Well, I’ve missed you.
The last six (or so) months has been a really intense, very contemplative time. I’m both learning online (in the MALAT program) and teaching online (in my job for Selkirk).
Doing both at the same time has really been enlightening – looking in one direction as a student and the other as an instructor has led me to some really profound empathetic understandings of what our students are facing in an all-online atmosphere.
Let me start by telling you that I’m not new to being online. Not new to learning this way, not new to connecting this way. I started an online store in 2001, and still have wonderful friends that I met through that process. Alongside that I was part of the executive in a national non-profit, of whom I never physically met the other members – and still am in regular contact with some of those folks.
I had the privilege of moderating online communities, and made connections through blogging in the 7 years I had that business. I count some of the people I met in those years among my best friends.
In these days of Zoom and video conferencing? I’m an early adopter. Camera on, sound on, breakout spaces here, chatterfalls there, working in collaborative documents with people since the days of TitanPad and EtherPad and bringing those experiences into the synchronous online experience now that we can work in Docs and Slides and OneDrive.
I’ve hired people through video interviews, and presented to large groups very tech-heavy presentations.
I say this to let you know that I’m not a neophyte when it comes to creating meaningful connections in digital spaces. And yet, something happened this last week that has given me pause. . .
We do synchronous meetings regularly in the MALAT program. As a co-student, I recently participated in one of these meetings. It was an interesting meeting, one in which we were sharing really relevant perspectives around the role of questions in our work as facilitators – fascinating stuff, right?
Camera on, microphone on, I made a social gaffe. Like a REAL one. I could see other people (in their video feeds) looking away, looking uncomfortable – and my hurried, not-so-articulate ask for help was followed up with an uncomfortable silence (uncomfortable for me, for sure, but aren’t we all in uncomfortable silences online from time to time these days?). A particularly socially skillful member of our group pitched in to shift the topic and move the conversation forward (I’ll be eternally grateful to her for this!) as I truly wanted to sink into the floor (or have an ‘unstable connection’).
I didn’t go to this week’s synchronous session. Even though it promised to be amazing (I watched the video. It was.).
If we’d been in a classroom space, actually sharing physical space, this would have been recoverable. I would have, during a break, asked people around me, “what happened there?” and had the opportunity to share that I’d had a moment of extreme self-consciousness, seeing myself through the video feed as I was talking and experiencing enough dissociation that I was not articulate and put my foot firmly in my mouth. IF I’d been in a room with other people, we likely would have laughed about it, others would relate their own uncomfortable stories, and we would have moved on with a global recognition that we are all human, that speaking out is HARD. That we want to take intellectual risks, and sometimes our mouths run ahead of our heads.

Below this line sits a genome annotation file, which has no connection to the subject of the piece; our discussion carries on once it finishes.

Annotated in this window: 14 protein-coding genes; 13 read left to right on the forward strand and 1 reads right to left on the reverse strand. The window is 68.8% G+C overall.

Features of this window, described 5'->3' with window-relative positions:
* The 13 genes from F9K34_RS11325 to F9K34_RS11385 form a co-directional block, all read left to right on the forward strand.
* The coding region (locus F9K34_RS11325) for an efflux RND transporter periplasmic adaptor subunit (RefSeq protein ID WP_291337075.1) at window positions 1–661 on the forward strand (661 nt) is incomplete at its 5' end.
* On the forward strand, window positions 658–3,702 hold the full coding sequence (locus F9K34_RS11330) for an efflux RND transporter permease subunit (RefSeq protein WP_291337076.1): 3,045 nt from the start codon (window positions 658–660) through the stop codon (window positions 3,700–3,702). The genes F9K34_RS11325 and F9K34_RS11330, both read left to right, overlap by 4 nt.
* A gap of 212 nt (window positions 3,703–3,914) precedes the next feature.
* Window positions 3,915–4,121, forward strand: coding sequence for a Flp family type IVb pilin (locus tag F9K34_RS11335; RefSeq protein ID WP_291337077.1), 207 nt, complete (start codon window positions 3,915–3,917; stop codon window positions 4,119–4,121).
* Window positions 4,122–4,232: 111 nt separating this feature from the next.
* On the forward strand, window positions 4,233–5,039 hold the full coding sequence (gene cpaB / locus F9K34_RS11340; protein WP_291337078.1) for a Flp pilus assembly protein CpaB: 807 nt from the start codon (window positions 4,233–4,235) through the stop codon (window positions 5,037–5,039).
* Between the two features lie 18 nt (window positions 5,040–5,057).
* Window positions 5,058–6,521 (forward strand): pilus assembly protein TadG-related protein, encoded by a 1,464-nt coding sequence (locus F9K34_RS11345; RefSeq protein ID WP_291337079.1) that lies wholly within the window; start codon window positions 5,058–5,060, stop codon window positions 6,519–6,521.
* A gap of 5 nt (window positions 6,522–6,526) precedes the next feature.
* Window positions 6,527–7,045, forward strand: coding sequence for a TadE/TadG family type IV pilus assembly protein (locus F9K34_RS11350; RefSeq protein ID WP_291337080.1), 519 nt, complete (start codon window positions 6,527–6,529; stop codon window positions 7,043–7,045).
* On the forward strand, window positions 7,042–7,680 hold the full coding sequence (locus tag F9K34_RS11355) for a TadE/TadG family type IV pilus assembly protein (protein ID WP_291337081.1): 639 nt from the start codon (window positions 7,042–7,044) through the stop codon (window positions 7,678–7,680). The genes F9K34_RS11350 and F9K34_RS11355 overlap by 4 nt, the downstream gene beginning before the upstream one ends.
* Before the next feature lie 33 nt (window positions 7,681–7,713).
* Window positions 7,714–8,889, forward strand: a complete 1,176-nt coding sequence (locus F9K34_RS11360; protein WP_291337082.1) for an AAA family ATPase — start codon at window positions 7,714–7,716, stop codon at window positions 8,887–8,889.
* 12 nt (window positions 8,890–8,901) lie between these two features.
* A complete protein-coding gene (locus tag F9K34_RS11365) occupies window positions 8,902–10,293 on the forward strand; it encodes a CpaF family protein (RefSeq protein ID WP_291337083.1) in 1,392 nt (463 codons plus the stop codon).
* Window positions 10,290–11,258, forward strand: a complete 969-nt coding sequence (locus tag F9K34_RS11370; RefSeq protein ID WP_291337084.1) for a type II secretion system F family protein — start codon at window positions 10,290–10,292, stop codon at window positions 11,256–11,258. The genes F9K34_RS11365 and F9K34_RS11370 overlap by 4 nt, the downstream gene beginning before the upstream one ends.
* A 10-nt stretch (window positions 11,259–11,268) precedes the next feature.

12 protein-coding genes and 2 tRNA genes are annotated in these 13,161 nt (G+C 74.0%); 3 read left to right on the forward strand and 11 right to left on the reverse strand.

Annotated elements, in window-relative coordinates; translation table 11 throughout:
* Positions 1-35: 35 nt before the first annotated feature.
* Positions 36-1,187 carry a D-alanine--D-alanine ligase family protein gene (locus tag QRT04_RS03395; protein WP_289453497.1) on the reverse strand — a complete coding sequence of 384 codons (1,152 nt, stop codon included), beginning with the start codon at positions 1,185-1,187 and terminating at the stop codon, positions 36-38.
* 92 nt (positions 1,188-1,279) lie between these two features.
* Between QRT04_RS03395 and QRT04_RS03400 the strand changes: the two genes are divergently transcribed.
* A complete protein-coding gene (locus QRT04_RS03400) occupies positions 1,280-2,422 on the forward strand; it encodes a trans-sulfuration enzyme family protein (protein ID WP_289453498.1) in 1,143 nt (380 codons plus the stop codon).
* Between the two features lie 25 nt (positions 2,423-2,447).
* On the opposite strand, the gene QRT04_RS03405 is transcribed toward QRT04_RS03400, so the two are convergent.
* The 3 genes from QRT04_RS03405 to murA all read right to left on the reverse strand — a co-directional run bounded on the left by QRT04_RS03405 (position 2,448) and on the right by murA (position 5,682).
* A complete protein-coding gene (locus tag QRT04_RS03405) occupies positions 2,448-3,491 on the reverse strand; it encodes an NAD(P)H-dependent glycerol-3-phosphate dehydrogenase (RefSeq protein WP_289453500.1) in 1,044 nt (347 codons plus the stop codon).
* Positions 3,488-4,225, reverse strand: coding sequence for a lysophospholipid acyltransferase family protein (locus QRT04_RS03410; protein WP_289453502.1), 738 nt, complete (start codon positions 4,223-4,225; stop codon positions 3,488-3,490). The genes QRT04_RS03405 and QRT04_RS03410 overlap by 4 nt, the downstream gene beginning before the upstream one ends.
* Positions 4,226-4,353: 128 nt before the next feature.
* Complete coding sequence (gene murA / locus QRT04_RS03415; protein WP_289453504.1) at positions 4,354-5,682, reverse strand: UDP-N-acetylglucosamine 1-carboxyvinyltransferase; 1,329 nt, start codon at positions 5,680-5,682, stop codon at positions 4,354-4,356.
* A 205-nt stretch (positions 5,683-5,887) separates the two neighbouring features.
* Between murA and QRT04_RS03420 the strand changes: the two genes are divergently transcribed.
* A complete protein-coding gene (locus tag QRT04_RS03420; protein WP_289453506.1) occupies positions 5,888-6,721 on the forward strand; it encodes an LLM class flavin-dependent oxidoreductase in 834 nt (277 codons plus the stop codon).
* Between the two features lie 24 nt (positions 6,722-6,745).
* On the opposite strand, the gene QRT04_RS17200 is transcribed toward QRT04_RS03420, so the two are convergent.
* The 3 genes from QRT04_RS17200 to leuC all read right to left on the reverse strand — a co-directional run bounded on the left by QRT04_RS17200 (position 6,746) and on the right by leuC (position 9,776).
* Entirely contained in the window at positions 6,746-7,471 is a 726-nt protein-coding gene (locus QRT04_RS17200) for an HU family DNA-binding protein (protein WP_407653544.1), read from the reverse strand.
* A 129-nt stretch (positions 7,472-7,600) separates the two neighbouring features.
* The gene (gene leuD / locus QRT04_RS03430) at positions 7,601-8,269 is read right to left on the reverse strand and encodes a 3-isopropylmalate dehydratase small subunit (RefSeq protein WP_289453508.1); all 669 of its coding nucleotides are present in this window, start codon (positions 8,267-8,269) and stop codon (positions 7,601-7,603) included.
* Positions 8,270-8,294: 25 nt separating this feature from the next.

What actually happened? An amplified feeling of dissociation and disconnection. Me, here, in my kid’s converted room/office, second and third guessing the ways in which I’d let my group down.
There was no option for reparation, normalization, or laughter.
I don’t share this to look for sympathy.
I share this because I’m thinking of my own students – the ones who are not as confident in online spaces as I am, the ones for whom learning online is a new, and possibly unwelcome, circumstance.
All the things I’m learning about these days talk about the creation of Social, Cognitive and Teaching presences to build a great online learning experience. We want to make the social piece of our learning spaces emotionally safe so that students can take cognitive (learning) risks and push themselves to new places.
How do we create safe social spaces for our students? We really can’t. They have to do it themselves, through having some kind of back channel. The place where we, as instructors, do not see their interactions. I don’t have a back channel with the people that I was in that breakout room with, so can’t debrief, can’t socially recover. So – how can I expect my own students to react with a sense of emotional safety and share in class? At least when we were in a physical classroom together, they could choose where they sat. They could find themselves in the same group of people, build connections with those people, and debrief with them.
Videoconferencing pushes our students into random groups. Even though we warn them, it’s abrupt. There’s no finishing your sentence as the instructor starts to speak again, there’s being yanked back to the main group unceremoniously because the time in the space ends.
I’ve gained tremendous empathy for my own students through this experience. Monday I will encourage them (again) to build their backchannel. To use it, and not just about school-related things. To connect with each other through whatever means is easiest and makes the most sense to them. To remind them that their peers are their greatest resource – that they’ll meet them again and again in the workplace, and that it is worth creating these connections.
After all, some of them will be wonderful connections that they will have for the rest of their lives.